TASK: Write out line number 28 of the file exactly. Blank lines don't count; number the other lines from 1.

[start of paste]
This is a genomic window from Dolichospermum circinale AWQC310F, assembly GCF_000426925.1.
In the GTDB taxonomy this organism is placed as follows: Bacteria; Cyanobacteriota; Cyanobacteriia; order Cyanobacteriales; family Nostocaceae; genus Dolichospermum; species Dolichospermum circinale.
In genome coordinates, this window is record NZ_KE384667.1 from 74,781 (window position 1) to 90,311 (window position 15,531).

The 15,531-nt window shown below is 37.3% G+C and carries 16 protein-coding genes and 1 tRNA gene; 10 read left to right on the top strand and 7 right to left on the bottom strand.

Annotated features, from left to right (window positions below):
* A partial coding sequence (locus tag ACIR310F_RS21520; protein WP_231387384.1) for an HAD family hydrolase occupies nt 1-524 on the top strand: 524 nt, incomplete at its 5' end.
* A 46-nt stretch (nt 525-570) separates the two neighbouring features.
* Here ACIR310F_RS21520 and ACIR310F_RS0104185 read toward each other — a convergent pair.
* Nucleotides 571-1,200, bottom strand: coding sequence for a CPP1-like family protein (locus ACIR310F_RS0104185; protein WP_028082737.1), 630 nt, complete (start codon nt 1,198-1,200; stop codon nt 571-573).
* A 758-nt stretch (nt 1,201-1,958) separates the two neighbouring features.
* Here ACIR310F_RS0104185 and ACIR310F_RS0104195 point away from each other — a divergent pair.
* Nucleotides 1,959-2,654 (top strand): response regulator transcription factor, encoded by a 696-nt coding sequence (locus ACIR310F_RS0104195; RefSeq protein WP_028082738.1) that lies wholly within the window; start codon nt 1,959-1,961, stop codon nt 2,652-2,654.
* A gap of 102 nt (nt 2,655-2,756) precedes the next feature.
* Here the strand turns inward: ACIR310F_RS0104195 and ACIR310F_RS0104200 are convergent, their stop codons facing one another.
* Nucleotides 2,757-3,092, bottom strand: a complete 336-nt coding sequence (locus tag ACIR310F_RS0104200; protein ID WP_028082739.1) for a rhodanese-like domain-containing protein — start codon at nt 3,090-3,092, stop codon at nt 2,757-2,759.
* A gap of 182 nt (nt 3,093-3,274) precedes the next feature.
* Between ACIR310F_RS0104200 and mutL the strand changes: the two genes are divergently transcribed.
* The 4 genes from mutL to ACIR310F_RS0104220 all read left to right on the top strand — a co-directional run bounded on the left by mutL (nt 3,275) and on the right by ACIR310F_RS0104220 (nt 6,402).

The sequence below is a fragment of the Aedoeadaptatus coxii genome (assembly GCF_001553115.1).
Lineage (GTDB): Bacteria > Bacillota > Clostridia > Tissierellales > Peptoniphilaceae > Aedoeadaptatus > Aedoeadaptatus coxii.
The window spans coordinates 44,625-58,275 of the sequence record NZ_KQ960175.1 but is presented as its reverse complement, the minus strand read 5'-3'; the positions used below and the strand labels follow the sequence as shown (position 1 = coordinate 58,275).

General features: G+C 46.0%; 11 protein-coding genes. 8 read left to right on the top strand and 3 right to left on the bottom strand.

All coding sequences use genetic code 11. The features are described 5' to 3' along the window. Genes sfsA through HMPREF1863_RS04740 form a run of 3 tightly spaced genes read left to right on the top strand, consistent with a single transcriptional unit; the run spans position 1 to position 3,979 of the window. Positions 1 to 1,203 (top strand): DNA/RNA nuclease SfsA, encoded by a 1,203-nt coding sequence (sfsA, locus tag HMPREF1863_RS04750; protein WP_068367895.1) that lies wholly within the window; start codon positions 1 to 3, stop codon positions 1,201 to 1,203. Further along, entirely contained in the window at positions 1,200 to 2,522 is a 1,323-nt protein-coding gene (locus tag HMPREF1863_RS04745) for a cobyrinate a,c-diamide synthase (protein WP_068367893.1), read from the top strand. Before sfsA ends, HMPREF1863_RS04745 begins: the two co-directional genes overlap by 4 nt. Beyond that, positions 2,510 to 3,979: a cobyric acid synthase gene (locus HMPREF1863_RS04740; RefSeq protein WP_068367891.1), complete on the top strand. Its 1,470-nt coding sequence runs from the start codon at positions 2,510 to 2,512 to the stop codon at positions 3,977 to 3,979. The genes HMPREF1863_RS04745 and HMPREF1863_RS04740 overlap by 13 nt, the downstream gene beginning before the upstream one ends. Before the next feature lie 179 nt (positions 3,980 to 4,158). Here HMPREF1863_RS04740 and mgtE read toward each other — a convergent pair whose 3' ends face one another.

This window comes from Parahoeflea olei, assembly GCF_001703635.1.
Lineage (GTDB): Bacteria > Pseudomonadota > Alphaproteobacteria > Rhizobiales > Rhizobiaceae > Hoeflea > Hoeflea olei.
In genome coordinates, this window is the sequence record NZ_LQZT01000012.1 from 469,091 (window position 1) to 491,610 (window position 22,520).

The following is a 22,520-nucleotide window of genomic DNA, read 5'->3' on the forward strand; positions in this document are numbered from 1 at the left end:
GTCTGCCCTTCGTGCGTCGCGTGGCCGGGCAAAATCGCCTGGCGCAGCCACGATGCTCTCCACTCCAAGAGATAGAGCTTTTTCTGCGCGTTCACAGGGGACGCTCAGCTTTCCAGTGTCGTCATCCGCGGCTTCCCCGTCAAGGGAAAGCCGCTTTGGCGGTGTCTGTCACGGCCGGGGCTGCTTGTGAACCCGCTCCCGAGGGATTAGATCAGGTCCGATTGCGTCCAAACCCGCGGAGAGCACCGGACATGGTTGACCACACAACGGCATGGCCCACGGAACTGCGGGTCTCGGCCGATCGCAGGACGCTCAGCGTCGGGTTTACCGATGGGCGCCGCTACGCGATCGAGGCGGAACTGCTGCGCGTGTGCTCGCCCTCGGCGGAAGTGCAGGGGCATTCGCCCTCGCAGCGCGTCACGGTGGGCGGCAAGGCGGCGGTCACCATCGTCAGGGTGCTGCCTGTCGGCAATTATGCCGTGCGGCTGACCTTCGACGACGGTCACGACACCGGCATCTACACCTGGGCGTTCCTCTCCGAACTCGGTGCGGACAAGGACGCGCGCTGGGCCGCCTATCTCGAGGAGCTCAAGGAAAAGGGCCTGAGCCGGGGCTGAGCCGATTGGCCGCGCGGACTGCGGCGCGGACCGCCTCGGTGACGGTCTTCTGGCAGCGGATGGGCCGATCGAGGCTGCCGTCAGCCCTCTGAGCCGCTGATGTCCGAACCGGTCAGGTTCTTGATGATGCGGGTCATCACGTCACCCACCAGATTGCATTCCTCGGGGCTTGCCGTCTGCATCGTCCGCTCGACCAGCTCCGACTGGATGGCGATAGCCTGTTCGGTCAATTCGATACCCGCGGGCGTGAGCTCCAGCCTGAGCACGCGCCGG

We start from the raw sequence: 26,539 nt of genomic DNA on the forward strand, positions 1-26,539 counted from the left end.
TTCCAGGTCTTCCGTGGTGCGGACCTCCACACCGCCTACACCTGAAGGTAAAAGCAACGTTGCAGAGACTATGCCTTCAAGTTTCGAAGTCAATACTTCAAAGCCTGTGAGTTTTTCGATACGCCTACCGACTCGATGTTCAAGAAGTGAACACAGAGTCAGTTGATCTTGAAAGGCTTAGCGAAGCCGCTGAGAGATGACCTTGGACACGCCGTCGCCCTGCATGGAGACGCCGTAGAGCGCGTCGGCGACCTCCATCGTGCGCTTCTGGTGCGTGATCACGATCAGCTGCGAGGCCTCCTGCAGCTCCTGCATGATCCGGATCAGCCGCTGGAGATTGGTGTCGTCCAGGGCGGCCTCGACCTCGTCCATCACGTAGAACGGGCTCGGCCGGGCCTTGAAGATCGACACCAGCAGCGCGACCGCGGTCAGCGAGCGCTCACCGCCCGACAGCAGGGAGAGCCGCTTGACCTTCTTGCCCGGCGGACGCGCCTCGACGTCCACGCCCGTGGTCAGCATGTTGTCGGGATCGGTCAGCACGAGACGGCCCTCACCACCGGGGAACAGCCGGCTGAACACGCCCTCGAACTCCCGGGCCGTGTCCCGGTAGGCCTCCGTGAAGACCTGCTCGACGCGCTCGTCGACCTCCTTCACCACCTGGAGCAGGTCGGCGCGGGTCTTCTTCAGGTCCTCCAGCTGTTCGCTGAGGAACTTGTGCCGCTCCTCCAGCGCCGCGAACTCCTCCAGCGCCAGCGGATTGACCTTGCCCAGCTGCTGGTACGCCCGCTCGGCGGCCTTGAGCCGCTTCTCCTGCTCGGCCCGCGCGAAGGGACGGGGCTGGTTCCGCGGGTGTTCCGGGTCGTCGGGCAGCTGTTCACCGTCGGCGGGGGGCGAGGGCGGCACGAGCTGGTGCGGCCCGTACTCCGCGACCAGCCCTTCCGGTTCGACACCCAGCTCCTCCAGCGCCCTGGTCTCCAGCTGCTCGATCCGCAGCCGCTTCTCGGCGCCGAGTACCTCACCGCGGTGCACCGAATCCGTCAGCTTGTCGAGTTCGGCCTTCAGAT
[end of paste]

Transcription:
GTCTGCCCTTCGTGCGTCGCGTGGCCGGGCAAAATCGCCTGGCGCAGCCACGATGCTCTCCACTCCAAGAGATAGAGCTTTTTCTGCGCGTTCACAGGGGACGCTCAGCTTTCCAGTGTCGTCATCCGCGGCTTCCCCGTCAAGGGAAAGCCGCTTTGGCGGTGTCTGTCACGGCCGGGGCTGCTTGTGAACCCGCTCCCGAGGGATTAGATCAGGTCCGATTGCGTCCAAACCCGCGGAGAGCACCGGACATGGTTGACCACACAACGGCATGGCCCACGGAACTGCGGGTCTCGGCCGATCGCAGGACGCTCAGCGTCGGGTTTACCGATGGGCGCCGCTACGCGATCGAGGCGGAACTGCTGCGCGTGTGCTCGCCCTCGGCGGAAGTGCAGGGGCATTCGCCCTCGCAGCGCGTCACGGTGGGCGGCAAGGCGGCGGTCACCATCGTCAGGGTGCTGCCTGTCGGCAATTATGCCGTGCGGCTGACCTTCGACGACGGTCACGACACCGGCATCTACACCTGGGCGTTCCTCTCCGAACTCGGTGCGGACAAGGACGCGCGCTGGGCCGCCTATCTCGAGGAGCTCAAGGAAAAGGGCCTGAGCCGGGGCTGAGCCGATTGGCCGCGCGGACTGCGGCGCGGACCGCCTCGGTGACGGTCTTCTGGCAGCGGATGGGCCGATCGAGGCTGCCGTCAGCCCTCTGAGCCGCTGATGTCCGAACCGGTCAGGTTCTTGATGATGCGGGTCATCACGTCACCCACCAGATTGCATTCCTCGGGGCTTGCCGTCTGCATCGTCCGCTCGACCAGCTCCGACTGGATGGCGATAGCCTGTTCGGTCAATTCGATACCCGCGGGCGTGAGCTCCAGCCTGAGCACGCGCCGG